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This eBook from the Gutenberg Project consists of approximately 179 pages of information about The Cab of the Sleeping Horse.

“Will you also give your word that you didn’t take a letter from the cab?” Crenshaw demanded, turning upon Harleston.

“I’ll give you nothing since you’ve asked me in that manner,” Harleston replied sharply; “unless you want this.”  His hand came from under the sheet, and Crenshaw was looking into a levelled 38.  Harleston had a pair of them.

“Beat it, my man!” Harleston snapped.  “None of you are of much success as burglars; you’re not familiar with the trade.  You’re novices, rank novices.  Also myself.  I’ll give you until I count five, Crenshaw, to make your adieux.  One ... two ...  No need for you two to hurry away—­the time limit applies only to Mr. Crenshaw.”

“It’s quite time we were going, Mr. Harleston,” Marston answered.  “Good-night, sir—­and pleasant dreams.  Come on, Crenshaw.”

“Three ... four ...”

Crenshaw made a gesture of final threat.

“Meddler!” he exclaimed.  Then he followed the other two.

IV

CRENSHAW

Harleston lay for a few minutes, brows drawn in thought; then he arose, crossed to the telephone, and took down the receiver.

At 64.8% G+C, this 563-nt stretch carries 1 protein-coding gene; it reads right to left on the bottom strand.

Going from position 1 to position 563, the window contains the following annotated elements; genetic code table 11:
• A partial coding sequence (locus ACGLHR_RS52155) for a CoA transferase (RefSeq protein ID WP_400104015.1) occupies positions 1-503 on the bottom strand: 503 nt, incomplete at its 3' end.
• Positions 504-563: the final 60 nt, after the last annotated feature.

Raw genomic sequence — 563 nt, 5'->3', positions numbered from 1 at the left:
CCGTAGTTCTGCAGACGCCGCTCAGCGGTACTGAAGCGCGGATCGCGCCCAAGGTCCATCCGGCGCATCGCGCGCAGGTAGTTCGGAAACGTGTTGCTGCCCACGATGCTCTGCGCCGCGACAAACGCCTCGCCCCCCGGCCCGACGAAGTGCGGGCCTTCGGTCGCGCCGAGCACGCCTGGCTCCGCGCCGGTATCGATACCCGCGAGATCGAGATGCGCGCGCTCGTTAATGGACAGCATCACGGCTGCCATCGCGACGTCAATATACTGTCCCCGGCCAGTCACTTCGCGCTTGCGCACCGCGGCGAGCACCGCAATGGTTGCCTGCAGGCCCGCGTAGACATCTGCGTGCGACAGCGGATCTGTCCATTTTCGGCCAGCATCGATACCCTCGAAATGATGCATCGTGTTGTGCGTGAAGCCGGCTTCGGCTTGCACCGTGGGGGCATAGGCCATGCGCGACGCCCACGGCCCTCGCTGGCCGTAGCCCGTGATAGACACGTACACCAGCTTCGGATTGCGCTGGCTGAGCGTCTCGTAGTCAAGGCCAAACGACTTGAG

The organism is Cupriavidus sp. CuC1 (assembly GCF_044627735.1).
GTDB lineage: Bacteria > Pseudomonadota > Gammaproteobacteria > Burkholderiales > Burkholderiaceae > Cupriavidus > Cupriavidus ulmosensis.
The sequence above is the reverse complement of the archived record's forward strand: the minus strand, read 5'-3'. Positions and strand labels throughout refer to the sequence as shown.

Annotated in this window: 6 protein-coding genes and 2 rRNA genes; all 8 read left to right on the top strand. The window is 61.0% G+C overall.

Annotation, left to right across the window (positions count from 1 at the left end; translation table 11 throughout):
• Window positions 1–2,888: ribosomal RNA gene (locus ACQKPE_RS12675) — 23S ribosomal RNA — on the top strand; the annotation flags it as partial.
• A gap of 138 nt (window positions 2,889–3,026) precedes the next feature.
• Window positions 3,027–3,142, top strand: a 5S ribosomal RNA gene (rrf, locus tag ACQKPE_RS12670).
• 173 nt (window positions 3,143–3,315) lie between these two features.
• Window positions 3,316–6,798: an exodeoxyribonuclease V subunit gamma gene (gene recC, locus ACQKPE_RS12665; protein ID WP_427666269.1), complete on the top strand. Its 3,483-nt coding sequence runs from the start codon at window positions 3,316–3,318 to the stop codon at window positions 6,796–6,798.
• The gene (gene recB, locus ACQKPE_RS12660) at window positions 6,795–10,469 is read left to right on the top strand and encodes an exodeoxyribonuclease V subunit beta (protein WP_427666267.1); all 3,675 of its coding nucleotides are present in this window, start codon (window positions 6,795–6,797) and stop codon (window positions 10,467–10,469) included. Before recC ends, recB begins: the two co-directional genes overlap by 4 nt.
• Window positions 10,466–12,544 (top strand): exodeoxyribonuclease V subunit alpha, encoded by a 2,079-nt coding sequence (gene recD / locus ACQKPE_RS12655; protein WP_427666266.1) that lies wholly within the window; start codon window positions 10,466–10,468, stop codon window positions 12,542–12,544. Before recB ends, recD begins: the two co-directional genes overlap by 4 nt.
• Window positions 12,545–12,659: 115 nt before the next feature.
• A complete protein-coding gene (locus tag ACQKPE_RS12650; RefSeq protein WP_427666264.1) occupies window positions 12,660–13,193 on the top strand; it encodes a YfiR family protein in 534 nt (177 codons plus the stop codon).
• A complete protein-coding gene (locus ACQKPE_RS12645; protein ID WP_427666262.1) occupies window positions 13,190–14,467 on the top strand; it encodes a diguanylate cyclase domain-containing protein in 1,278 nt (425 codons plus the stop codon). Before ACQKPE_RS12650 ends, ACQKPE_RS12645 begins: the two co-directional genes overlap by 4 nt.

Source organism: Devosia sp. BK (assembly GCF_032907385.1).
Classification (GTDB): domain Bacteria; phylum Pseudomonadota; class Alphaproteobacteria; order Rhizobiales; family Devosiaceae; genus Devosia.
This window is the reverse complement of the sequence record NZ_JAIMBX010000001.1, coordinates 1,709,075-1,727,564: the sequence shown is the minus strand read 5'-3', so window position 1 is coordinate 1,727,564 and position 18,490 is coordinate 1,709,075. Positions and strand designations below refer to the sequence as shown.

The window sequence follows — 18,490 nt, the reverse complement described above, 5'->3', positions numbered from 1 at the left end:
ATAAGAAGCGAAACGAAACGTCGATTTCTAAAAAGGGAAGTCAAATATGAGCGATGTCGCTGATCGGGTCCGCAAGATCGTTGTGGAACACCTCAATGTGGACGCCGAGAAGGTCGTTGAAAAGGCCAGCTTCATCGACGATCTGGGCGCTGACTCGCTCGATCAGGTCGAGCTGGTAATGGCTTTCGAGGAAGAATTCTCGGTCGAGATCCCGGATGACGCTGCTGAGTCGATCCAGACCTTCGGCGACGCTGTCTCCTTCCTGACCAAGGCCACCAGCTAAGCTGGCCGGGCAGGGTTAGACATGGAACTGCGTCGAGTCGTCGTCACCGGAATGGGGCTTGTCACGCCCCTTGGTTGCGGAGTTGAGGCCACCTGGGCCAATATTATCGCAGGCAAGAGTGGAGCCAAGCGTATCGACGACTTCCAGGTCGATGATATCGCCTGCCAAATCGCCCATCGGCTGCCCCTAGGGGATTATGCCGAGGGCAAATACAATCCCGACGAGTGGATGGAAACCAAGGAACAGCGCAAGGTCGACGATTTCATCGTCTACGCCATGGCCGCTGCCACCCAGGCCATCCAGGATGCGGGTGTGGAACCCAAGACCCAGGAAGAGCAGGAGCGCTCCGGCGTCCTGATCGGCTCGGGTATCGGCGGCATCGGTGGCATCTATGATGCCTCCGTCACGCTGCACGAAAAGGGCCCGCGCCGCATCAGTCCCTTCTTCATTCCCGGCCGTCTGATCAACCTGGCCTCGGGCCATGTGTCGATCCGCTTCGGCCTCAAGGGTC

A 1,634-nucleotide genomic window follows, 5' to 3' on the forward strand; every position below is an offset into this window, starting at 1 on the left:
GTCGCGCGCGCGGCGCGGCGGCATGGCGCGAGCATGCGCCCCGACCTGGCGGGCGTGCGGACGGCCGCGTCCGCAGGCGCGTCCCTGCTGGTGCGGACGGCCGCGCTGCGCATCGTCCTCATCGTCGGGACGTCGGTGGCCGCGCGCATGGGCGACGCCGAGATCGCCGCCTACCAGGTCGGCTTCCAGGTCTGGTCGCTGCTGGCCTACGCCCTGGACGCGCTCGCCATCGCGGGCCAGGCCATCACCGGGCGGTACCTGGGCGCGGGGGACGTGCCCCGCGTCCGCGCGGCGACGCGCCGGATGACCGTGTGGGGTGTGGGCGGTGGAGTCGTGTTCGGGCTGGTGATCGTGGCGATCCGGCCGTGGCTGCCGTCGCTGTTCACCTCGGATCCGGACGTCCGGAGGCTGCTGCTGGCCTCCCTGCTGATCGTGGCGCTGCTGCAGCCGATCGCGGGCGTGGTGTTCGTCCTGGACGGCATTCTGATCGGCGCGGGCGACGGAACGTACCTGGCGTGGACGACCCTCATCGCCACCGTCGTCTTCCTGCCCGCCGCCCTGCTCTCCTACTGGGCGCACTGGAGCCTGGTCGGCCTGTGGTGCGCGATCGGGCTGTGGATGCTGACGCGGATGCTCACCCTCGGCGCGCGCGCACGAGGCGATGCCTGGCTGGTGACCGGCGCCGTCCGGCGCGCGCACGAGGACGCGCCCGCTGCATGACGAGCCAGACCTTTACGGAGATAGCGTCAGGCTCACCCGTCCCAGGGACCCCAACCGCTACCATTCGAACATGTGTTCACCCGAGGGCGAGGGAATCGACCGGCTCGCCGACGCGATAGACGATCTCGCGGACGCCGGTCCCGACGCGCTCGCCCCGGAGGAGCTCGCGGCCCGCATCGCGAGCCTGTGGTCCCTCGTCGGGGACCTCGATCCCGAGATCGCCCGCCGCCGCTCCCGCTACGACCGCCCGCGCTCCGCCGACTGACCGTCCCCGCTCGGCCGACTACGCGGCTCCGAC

“Good-morning, Miss Williams,” he said.  “Has it been a long night?”

“Pretty long, Mr. Harleston,” the girl answered.  “There hasn’t been a thing doing for two hours.”

“Haven’t three gentlemen just left the building?”

“No one has passed in or out since you came in, Mr. Harleston.”

“Then I must be mistaken.”

“You certainly are.  It’s so lonely down here, Mr. Harleston, you can pick up chunks of it and carry off.”

“Been asleep?”

“I don’t think!” she laughed.  “I’m not minded to lose my job.  Suppose some peevish woman wanted a doctor and she couldn’t raise me; do you think I’d last longer than the morning and the manager’s arrival?  Nay!  Nay!”

“It’s an unsympathetic world, isn’t it, Miss Williams?”

“Only when you’re down—­otherwise it’s not half bad.  Say, maybe here’s one of your men now; he’s walking down.  Shall I stop him?”

“No, no, let him go.  When he’s gone, tell me if he’s slender, or stout, or has a moustache and imperial.”

“Sure, I will.”

Through the telephone Harleston could hear someone descend the stairs, cross the lobby, and the revolving doors swing around.

The next moment, the operator’s voice came with a bit of laugh.

“Are you there, Mr. Harleston?”

“I’m here.”

“Well, your man was a woman—­and she was accidentally deliberately careful that I shouldn’t see her face.”

“H-u-m!” said Harleston.  “Young or old?”

“She’s got ripples enough on her gown to be sixty, and figure enough to be twenty.”

“Slender?”

“Yes; a perfect peach!”

“How’s her walk?”

“As if the ground was all hers.”

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